Capstone Seminar: History of the U.S./Mexico Border, 18th to 20th centuries


This course explores the creation and perpetual remaking of the border between the United States and Mexico from the 1780s to the current day.  Topics explored include nation formation, citizenship, migrant lives, public policy, border incursions, and national identity.  The ability to secure borders is supposed to be one of the hallmarks of nationhood.  Yet the U.S./Mexico border has long been porous, subject to flows of capital and labor, with varying degrees of concern and coercion on the part of the U.S. and Mexican governments.  Moreover, the border created is not simply geographical or physical, but also economic, social, and psychological.  The U.S. government defined "Mexican," for example, at some times as a nationality and at others as a "race."  Nor was the border simply a U.S./Mexican binary, from the use of African American troops on the border in the early twentieth century to Native American reservations that bridge the border today.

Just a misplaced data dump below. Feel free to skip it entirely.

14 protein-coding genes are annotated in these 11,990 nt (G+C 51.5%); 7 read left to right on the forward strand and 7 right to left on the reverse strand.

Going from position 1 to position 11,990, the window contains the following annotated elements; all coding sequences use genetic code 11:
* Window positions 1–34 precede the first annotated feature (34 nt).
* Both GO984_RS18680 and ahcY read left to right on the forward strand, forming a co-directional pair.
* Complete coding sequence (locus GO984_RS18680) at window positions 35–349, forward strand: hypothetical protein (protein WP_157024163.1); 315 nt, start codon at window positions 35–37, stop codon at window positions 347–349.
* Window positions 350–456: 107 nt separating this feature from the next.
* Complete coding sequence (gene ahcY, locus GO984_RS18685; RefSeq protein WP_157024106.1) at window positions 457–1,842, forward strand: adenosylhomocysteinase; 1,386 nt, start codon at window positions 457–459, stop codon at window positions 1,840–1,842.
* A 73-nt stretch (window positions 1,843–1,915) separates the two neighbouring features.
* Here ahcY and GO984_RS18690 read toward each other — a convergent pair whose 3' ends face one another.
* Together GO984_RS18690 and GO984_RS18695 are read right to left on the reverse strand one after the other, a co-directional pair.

Starting before the U.S./Mexican War dramatically shifted the border, and carrying up to the present, this course examines changes and continuities in the history of the border, focusing on public policy and debates, transnational corporate practices, popular representations, and individual lives, and so provides a historical foundation for current immigration controversies.  Students will read works of history and autobiography as well as government hearings and other primary sources.  Each student will learn how to conduct original research, culminating in an essay on an approved topic of his or her choice.

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Theme (Concentration)

Human Rights and Social Movements, Law and Governance


Latin America and the Caribbean, United States and Canada